Minneapolis architect Leroy S. Buffington won the commission in 1903 for the second courthouse on this site based on his proposal for a turreted, asymmetrical design that could be described as Queen Anne. Buffington loomed large in northern Dakota Territory despite competition from local architects. When the capital moved in 1883 from Yankton (now in South Dakota) to the territory’s center at Bismarck, Buffington easily won the lucrative commission for the new capitol building. But he badly miscalculated soil conditions in Fargo, where the foundations for the proposed courthouse were so poorly constructed that they began to crack and sink into the Red River Valley gumbo. There were hints that a vein of quicksand crossed the courthouse site and Buffington was held accountable for the consequences. Fired from the job, he was replaced by Fargo architects Daniels and Proctor. After making adjustments for the poor bearing capacity of the soil, other changes were made to Buffington’s design, which then served with minor modifications for twenty years.
A fire in 1903 caused sufficient damage to require a new courthouse. There was one major design requirement: the frugal county fathers felt that since such a substantial investment had been made in the 1883 building’s foundations, any new design had to be based on its existing footprint. Invitation for proposals from architects brought more than a dozen competitors, all of whom presumably met the footprint stipulation. Charles Emlen Bell submitted and won the commission with the only design that did not. Bell had several courthouses and the new Montana capitol of 1902 to his credit. For Cass County, Bell created a symmetrical Renaissance Revival design of red Lake Superior sandstone that he had used in Montana—Missoula and Anaconda—each with testimonials and a verifiable cost. Thus the only proposal that did not meet the one principal criterion was chosen, causing much consternation to the other competitors. And Bell had sown the seeds that would haunt him sixteen years later. In 1920 he applied for a North Dakota license but was denied the privilege when critical letters were submitted by George and Walter Hancock, whom he had trumped in the 1904 competition. Bell never again sought work in North Dakota.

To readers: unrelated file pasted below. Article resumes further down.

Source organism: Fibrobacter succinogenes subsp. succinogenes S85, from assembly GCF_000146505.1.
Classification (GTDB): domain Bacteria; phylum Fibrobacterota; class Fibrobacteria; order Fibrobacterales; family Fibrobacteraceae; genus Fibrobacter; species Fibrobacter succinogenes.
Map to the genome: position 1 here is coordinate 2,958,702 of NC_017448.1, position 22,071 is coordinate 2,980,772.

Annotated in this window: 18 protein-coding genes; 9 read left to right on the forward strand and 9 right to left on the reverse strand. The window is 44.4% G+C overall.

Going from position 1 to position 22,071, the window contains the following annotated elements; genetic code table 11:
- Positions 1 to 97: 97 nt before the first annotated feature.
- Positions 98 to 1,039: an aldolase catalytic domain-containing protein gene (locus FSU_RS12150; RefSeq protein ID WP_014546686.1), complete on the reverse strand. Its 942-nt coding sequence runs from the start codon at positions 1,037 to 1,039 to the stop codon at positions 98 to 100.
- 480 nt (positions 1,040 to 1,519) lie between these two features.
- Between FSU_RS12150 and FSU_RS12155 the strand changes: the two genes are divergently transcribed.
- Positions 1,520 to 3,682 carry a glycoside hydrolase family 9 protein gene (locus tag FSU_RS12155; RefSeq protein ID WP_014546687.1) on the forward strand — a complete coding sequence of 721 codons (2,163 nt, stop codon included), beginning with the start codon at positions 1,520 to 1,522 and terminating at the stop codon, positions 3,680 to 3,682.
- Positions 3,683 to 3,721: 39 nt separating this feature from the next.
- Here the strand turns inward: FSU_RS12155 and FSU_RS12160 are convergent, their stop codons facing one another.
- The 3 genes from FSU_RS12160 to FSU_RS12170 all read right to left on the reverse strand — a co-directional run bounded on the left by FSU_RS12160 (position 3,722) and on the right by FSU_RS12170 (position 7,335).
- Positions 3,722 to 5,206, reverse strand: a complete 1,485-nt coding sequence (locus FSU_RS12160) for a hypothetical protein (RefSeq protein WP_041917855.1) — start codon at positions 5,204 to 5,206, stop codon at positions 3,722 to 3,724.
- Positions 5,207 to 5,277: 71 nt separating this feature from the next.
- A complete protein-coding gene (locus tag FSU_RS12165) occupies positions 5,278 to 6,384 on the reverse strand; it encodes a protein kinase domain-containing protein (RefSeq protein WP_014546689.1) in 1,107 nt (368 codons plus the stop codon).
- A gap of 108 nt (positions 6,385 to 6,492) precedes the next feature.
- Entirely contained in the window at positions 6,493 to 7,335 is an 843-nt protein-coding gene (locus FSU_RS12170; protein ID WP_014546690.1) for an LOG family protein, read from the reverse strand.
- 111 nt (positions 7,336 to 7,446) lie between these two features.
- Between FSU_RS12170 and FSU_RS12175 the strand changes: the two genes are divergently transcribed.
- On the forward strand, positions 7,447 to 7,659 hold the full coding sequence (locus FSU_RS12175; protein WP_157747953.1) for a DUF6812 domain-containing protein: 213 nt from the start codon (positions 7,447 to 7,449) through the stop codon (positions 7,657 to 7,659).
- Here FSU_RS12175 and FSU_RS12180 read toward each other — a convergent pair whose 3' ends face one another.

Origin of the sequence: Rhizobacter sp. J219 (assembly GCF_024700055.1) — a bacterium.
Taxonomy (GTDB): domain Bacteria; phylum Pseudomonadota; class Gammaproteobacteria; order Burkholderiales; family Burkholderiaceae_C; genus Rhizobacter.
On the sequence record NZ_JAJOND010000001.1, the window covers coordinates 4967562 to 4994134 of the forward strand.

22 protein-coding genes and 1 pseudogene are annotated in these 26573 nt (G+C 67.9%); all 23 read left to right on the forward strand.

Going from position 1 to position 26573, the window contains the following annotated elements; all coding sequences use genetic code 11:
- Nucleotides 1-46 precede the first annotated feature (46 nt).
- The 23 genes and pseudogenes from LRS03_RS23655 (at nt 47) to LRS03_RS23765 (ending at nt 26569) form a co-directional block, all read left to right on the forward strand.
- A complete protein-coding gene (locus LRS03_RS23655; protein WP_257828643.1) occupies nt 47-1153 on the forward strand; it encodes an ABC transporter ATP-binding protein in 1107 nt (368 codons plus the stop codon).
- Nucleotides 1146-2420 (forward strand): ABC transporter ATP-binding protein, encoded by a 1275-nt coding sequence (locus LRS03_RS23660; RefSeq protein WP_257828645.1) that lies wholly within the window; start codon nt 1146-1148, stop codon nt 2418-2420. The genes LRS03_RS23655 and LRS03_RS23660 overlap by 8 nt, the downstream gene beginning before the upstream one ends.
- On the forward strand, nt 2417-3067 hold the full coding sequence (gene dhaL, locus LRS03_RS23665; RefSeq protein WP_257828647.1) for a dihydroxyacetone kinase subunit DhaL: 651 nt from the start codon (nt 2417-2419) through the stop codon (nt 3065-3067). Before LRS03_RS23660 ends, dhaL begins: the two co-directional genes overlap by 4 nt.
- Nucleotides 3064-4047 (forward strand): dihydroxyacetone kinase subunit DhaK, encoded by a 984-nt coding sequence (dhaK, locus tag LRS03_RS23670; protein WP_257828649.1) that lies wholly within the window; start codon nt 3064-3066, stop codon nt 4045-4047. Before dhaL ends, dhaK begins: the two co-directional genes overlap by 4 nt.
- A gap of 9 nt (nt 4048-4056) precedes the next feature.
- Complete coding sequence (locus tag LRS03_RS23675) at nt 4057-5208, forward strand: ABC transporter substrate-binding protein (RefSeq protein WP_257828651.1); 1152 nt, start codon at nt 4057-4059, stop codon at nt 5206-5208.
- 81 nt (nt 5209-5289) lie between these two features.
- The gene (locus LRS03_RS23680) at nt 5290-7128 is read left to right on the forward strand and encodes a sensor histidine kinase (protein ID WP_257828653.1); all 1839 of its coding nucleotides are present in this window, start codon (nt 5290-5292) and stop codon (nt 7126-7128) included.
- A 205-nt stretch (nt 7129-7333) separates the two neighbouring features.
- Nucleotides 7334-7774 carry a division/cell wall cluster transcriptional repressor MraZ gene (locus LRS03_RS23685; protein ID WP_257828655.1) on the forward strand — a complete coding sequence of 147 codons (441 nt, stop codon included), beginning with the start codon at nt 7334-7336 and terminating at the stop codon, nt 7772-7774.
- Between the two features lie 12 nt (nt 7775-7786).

In the 1950s a passenger elevator was inelegantly inserted into the ceremonial rotunda, but was later removed and the muraled rotunda with its upper balcony was restored. A pair of well-detailed additions respectfully balanced the front elevation.